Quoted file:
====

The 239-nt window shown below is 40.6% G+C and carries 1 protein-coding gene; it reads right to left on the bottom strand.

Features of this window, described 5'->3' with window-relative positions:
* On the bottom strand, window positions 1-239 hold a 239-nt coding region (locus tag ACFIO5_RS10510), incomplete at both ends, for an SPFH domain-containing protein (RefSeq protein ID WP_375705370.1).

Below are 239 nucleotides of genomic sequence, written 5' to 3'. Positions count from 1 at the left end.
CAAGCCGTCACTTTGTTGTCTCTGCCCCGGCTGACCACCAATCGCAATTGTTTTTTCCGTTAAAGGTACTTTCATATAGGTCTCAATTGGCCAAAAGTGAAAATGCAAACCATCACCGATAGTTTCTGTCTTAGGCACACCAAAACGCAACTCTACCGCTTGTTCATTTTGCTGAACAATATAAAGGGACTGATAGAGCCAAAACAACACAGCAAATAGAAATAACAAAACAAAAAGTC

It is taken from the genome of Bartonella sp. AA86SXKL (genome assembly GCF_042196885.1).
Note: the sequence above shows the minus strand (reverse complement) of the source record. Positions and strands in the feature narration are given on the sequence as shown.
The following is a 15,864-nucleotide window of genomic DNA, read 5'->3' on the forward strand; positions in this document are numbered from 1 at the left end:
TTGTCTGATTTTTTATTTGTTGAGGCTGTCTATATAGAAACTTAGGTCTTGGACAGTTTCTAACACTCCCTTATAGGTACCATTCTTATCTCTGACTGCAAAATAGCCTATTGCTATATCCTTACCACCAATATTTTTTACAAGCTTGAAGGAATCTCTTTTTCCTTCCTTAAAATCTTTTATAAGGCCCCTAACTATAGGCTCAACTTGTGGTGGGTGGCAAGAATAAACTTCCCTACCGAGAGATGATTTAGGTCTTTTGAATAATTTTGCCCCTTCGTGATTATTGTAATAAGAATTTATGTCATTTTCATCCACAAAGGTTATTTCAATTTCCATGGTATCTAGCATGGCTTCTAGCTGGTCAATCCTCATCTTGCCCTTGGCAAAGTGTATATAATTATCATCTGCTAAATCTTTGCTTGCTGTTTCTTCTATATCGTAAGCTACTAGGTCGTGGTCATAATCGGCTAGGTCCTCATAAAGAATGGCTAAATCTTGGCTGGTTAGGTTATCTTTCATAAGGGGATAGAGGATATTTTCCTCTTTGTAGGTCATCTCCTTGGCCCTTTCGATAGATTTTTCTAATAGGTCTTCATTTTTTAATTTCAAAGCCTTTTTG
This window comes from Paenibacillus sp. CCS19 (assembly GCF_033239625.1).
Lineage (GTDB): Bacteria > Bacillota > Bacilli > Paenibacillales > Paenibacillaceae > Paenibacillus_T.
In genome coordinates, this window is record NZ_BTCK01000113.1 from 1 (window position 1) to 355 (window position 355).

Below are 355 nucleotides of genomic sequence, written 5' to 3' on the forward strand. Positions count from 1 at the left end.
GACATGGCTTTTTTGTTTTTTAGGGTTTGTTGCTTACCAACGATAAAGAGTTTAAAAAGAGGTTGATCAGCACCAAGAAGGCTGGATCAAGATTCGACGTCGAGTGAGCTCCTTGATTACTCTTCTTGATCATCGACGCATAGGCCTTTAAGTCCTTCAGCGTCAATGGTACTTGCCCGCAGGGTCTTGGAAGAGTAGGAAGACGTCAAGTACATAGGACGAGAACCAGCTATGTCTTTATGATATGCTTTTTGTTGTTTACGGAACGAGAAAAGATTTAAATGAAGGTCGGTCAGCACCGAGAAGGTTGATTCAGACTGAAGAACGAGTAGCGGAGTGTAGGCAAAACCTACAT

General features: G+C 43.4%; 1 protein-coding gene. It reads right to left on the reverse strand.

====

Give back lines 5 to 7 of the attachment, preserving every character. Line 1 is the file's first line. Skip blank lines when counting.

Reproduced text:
CAAGCCGTCACTTTGTTGTCTCTGCCCCGGCTGACCACCAATCGCAATTGTTTTTTCCGTTAAAGGTACTTTCATATAGGTCTCAATTGGCCAAAAGTGAAAATGCAAACCATCACCGATAGTTTCTGTCTTAGGCACACCAAAACGCAACTCTACCGCTTGTTCATTTTGCTGAACAATATAAAGGGACTGATAGAGCCAAAACAACACAGCAAATAGAAATAACAAAACAAAAAGTC

It is taken from the genome of Bartonella sp. AA86SXKL (genome assembly GCF_042196885.1).
Note: the sequence above shows the minus strand (reverse complement) of the source record. Positions and strands in the feature narration are given on the sequence as shown.